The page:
Federal Agencies Examining Columbia River Dam Operations

Public meetings held in western Montana in wake of judge’s ruling that dams have negative impacts on salmon and steelhead

By Justin Franz
Hungry Horse Dam on March 31, 2015. Greg Lindstrom | Flathead Beacon

The federal agencies responsible for the operation of more than a dozen dams in the Pacific Northwest — including two in Northwest Montana — are analyzing how to adjust operations within the Columbia River Basin to comply with the Endangered Species Act.

The U.S. Army Corps of Engineers, Bureau of Reclamation and Bonneville Power Administration are working on a revised environmental impact statement after a federal judge ruled that the operation of 14 dams, including the Hungry Horse and Libby dams, is having a negative impact on salmon and steelhead. The three agencies have been hosting meetings across the Pacific Northwest, including one in Kalispell on Nov. 1, Libby on Nov. 2, and Missoula on Nov. 3.

“We want people be able to provide input on how to operate the system because there are so many competing interests,” said U.S. Army Corps of Engineers spokesperson Amy Gaskill.

The dams of the Columbia River Basin have been described as a “complex system” built to create hydro-electricity and offer flood control for the Pacific Northwest. The dams in the United States and others in Canada were the result of the Columbia River Treaty, a groundbreaking international agreement between the two nations signed in 1964.

The Columbia River Basin dams have been the subject of numerous lawsuits in recent decades because of their impacts on salmon and steelhead, both of which were given protected status in the 1990s. The National Marine Fisheries Service, the federal agency responsible for the stewardship of marine resources, has maintained that the dams do not negatively impact the fish. But earlier this year, U.S. District Court Judge Michael Simon in Oregon ordered the agencies to take another look at the dams’ impact on their environment. In a 149-page ruling, he noted that none of the federal agencies have considered how climate change would impact the river system or fish.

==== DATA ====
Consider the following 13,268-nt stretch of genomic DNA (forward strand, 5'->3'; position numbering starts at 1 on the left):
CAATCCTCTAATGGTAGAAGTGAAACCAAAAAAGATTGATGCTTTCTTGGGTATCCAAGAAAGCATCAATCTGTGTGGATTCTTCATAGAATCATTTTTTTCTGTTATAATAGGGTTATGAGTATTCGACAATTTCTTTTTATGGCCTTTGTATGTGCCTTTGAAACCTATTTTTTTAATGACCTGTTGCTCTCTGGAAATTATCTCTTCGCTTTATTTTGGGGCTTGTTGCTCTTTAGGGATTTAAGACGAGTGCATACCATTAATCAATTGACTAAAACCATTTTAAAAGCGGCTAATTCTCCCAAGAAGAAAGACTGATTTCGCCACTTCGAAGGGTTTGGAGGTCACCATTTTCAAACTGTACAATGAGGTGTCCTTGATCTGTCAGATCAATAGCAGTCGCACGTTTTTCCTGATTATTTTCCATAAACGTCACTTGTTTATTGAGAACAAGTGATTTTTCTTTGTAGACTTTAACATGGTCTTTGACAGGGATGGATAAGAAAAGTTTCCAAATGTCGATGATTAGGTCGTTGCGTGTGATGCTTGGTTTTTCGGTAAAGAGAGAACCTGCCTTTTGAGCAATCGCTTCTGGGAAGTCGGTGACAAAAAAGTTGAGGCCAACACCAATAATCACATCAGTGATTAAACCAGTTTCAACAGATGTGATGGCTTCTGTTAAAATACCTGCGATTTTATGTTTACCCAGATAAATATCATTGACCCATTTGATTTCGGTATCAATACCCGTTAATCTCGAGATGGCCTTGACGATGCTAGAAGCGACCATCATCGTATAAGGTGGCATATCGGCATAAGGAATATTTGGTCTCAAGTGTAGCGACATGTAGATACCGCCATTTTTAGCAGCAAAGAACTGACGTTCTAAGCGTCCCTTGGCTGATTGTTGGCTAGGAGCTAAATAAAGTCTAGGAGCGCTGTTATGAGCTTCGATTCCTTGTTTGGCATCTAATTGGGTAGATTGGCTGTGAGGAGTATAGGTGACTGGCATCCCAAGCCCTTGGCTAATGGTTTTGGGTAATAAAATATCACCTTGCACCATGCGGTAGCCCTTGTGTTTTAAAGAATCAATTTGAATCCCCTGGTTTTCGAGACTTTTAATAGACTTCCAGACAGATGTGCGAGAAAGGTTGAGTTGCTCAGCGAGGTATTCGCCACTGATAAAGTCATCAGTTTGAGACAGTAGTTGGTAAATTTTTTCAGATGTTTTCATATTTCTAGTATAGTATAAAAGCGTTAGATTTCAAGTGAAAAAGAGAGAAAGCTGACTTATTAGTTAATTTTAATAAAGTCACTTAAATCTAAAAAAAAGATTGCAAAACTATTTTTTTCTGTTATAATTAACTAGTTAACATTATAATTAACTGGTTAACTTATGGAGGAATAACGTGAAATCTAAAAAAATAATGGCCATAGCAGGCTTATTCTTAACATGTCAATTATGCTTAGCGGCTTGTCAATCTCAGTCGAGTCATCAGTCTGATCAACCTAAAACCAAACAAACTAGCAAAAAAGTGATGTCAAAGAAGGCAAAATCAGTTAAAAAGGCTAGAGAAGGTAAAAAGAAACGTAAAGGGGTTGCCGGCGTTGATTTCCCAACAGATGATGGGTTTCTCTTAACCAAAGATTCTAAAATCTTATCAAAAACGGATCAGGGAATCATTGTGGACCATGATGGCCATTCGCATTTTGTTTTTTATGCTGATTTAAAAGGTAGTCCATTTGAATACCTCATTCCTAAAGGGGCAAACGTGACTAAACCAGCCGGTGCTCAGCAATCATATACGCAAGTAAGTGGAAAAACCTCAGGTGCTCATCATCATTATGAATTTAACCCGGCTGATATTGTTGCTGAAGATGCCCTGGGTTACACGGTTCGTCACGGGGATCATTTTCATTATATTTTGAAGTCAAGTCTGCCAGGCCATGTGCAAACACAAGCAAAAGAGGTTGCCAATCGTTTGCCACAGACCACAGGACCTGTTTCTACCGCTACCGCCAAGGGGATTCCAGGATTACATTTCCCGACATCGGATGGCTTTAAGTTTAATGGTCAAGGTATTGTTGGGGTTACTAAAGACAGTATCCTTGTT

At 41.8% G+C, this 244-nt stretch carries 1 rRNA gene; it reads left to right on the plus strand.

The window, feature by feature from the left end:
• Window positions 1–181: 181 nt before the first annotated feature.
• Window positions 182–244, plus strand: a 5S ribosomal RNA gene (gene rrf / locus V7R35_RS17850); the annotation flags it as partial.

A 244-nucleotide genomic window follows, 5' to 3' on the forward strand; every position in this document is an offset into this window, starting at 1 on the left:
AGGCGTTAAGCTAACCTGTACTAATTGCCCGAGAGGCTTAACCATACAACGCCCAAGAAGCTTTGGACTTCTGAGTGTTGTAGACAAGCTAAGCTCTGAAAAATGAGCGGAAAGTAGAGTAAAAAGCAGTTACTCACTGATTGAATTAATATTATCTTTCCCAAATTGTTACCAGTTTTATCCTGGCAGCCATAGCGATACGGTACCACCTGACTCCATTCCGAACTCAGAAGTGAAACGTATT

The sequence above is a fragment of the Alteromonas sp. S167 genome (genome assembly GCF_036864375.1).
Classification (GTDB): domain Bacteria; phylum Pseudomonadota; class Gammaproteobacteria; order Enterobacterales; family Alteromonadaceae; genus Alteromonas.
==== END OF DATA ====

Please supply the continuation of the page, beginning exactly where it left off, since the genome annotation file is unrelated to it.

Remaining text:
“The Court finds that NOAA Fisheries’ assertion that the effects of climate change have been adequately assessed in (a 2014 biological opinion) is not ‘complete, reasoned, or adequately explained,’” Simon wrote. “NOAA Fisheries’ analysis does not apply the best available science, overlooks important aspects of the problem and fails (to properly) analyze the effects of climate change.”

The federal agencies will be gathering public input on river and dam operations from now until Jan. 2017, and hope to issue a new draft environmental impact statement in Fall 2019 or Spring 2020. For more information, visit www.crso.info.